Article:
I should mention that I’m not an investigative journalist, but with arts writing not necessarily a priority at the moment, I offered to try and shine a light on this problem, since theaters and other event organizers are not in a good position to be out money from a company that’s basically supposed to act as a holding account for ticket sales so they can take a percentage of that and send the organizer the rest.

A statement from BPT reads as follows:

“We recognize the burden our system failure has placed on the artists and event organizers we built our business to serve. We apologize, and we are working to make it right.”

They also put out a convoluted explanation for the hold-up that would take a few pages to decipher, but it amounts to–

The pandemic hit and people were cancelling events and offering refunds, and we just put everything on hold.

Here’s why that doesn’t make sense:

If a company is offering to refund people who bought tickets to events that never happened, the easiest thing for BPT to do would be to cut checks for whatever tickets were purchased, send them out to the respective organizers, and let them deal with it from there.

That being said, BPT still hasn’t sent out checks to companies that produced and closed shows before the pandemic even struck. One of those shows is Carrie, the musical that was a collaboration between the Academy Players and me in Providence. I was shocked when I reached out to Academy’s artistic director, Rita Maron, to find out that Academy still hadn’t received the proceeds from that production.

“It just doesn’t add up,” says Maron. “Some of our tickets were bought in December and January for Carrie. It’s grossly irresponsible.”

The obvious answer seems to be that BPT was using funds that should have been set aside to pay for other things and now that’s caught up to them, but there’s no proof of that, and the company hasn’t responded to requests for interviews or made any further statements. At the time of this writing, the attorney general in Washington had received numerous complaints and was looking into the matter.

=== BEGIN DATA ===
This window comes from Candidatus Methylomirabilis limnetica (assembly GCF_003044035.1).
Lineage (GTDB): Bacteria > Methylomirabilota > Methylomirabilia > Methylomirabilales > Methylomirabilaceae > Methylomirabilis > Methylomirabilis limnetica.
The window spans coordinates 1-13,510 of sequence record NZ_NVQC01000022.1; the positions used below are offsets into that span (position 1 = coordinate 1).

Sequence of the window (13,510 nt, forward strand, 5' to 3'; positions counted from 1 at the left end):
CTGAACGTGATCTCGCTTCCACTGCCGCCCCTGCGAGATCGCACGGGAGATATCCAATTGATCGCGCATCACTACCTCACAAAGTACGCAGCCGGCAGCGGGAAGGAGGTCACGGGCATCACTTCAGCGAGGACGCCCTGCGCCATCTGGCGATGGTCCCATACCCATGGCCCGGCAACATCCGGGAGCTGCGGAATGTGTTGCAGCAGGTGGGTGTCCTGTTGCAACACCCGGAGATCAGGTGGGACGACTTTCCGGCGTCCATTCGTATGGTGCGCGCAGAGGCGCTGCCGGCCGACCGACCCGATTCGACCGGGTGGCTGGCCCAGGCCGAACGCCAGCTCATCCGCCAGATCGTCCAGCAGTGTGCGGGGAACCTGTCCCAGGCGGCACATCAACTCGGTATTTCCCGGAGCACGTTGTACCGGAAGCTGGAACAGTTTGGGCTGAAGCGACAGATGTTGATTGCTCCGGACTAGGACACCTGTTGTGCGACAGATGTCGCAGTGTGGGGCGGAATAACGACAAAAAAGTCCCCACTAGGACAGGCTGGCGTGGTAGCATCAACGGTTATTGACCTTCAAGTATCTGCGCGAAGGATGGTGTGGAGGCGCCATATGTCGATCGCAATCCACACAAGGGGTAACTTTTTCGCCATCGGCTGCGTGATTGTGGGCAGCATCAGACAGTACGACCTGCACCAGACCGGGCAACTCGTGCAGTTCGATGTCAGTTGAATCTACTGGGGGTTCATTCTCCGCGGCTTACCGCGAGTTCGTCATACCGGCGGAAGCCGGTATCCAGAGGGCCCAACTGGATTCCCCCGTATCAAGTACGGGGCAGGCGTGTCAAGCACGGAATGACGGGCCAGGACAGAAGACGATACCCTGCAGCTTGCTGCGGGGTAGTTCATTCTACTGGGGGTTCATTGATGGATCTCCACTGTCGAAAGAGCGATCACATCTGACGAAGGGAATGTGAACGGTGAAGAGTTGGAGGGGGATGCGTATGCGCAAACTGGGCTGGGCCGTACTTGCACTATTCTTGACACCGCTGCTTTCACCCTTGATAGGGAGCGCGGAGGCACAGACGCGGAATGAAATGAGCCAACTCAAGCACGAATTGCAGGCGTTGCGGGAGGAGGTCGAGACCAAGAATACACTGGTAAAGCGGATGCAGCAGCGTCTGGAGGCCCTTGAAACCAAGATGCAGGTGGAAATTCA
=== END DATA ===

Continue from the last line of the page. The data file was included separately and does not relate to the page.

Unfortunately, that doesn’t help theaters and other organizers all over the country who might never see the money they’re owed.

“I am already behind on payments to my vendors,” says Cole, who uses ticket proceeds to cover the costs of putting together a production. She’s planning on filing a complaint with the Rhode Island AG, but in the meantime, she’s on the hook for things like rent and royalties, which means all that needs to come out of her own pocket when money is already tight for everyone.

It’s worth mentioning that some artists did receive checks from BPT only to find out from their banks that those checks bounced.

The arts already feel as if they’re hanging on by a thread, and news of a reliable ticketing service imploding is more bad news that makes pressing on seem even more difficult.




The Liveness of Theater: Performing in a post-coronavirus world

Rebecca Maxfield, artistic director of Head Trick Theatre

Those of us in the performing arts are finding ourselves facing a new reality. As a member of the theater community, I’m lucky enough to be able to speak with leaders of artistic organizations all over the state about how they’re coping and what their plans are for the future, and I think it’s important we start having those conversations in more open forums, which is why I’m grateful to my friend Rebecca Maxfield for agreeing to speak with me here in an interview for Motif.

Rebecca is the artistic director of Head Trick Theatre located in Providence. The company is in resident at 95 Empire Street under the umbrella of AS220 and it was right on the precipice of opening a production when everything had to shut down.

I was excited to check in with her, and this is what she had to say:

Kevin Broccoli: First off, how are you doing right now?

Rebecca Maxfield: Time is meaningless, but I’ve seen a lot more pretty flowers in my neighborhood than I would have if walks around the neighborhood weren’t my only way of getting out of the house.

KB: You were rehearsing for a show, The Lucky Chance, when everything shut down. Has there been a discussion about remounting the show?